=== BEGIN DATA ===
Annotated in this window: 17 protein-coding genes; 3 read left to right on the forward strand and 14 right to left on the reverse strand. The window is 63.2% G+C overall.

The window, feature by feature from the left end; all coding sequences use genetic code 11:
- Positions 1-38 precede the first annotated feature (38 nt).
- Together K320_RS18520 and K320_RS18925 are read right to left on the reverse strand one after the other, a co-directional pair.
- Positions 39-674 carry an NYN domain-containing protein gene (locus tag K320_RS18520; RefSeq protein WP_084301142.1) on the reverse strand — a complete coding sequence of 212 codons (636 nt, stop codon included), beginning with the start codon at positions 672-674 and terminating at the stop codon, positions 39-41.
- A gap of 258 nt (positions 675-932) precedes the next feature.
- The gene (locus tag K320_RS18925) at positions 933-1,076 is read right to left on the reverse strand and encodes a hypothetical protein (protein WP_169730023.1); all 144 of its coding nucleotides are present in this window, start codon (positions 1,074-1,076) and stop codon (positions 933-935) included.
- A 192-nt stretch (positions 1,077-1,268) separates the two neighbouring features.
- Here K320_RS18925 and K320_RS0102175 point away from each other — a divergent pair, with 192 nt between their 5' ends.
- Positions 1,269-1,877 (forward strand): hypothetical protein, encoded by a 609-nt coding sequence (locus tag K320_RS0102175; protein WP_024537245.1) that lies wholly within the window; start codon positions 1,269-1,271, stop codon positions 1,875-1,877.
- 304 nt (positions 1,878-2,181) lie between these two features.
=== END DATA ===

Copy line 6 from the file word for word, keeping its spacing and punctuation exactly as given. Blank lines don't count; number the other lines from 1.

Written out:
- A gap of 258 nt (positions 675-932) precedes the next feature.